If a state judge’s decision and logic prevail, Laura Curran might find herself with an even more difficult set of budget challenges than she anticipated when she ran for Nassau County executive.
And Suffolk County’s leaders ought to be very worried, too.
In December, State Supreme Court Justice Anthony F. Marano ruled in favor of commercial property owners who sued Nassau County over fines assessed when they failed to file financial information with the county. The decision stated that because the fines were not intended to pay for assessment operations and were instead to be used “to balance the county’s budget,” they were unconstitutional, and were an illegal tax.
That decision would wipe out $5.2 million in revenue for 2018. But it also cast tremendous doubt on all of Nassau’s other excessive fees and fines implemented to avoid passing tax increases — and Suffolk County’s, too.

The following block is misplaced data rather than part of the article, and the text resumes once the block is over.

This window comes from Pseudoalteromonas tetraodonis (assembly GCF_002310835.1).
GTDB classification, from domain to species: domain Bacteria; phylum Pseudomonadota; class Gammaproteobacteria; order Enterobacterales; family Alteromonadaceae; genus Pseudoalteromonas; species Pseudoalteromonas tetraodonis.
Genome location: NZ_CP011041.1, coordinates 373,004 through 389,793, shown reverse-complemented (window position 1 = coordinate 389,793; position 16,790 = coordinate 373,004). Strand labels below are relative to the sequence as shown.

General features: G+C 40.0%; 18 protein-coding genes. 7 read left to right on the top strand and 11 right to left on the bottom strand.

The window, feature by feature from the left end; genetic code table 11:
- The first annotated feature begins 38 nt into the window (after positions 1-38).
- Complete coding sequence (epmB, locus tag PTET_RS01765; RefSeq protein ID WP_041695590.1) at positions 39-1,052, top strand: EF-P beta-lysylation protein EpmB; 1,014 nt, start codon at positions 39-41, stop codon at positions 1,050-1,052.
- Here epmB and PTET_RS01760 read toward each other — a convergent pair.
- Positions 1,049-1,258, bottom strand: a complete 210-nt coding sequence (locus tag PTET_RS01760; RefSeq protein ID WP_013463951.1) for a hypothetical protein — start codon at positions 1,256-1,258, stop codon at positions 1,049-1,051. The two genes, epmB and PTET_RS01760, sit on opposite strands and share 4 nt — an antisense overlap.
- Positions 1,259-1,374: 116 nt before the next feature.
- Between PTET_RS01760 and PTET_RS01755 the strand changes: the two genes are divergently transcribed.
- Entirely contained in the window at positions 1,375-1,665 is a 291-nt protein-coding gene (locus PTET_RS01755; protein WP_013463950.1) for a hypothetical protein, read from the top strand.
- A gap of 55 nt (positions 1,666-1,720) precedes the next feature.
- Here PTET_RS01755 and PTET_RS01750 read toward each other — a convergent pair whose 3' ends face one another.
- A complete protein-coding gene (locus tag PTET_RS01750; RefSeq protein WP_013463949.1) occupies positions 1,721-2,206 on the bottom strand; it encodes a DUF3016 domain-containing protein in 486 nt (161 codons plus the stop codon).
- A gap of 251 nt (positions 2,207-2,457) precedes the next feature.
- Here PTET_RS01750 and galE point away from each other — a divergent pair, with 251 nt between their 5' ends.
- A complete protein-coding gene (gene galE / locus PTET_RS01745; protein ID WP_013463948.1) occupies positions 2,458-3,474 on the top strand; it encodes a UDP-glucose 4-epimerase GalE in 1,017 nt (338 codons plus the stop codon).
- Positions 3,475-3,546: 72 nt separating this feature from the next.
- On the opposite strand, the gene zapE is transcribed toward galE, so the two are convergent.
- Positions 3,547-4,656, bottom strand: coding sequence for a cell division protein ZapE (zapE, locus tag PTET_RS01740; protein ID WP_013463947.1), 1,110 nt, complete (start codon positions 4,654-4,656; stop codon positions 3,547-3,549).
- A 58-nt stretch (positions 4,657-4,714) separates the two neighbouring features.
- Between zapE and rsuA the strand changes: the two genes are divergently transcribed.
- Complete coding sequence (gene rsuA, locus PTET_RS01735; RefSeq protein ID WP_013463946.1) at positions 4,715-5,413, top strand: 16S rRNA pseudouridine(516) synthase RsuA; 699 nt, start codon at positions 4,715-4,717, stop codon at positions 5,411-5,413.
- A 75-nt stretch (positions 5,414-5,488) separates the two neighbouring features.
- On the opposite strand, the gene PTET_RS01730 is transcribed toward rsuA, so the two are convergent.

Marano cited several past decisions to show government fees and fines must be used to pay for a service or oversight they’re related to.
In Nassau, a $55 traffic ticket surcharge raises tens of millions of dollars. A $300 mortgage recording tax and a $355 tax-map verification charge on real estate transactions help the county clerk’s office, with a budget of $6 million annually, bring in about $45 million to the general fund. In Suffolk, thanks to the excessive fees charged on real estate transactions, the county’s Real Property Tax Service Agency brings in $66 million a year in fees on a budget of $1.2 million.
Although Nassau County is appealing Marano’s ruling, and a similar suit against Suffolk has not yet been heard, past case law is clear.
Fees and fines are to be used to pay for the services they’re related to. Everything else should be paid for with taxes. No matter how politically painful it might be. — The editorial board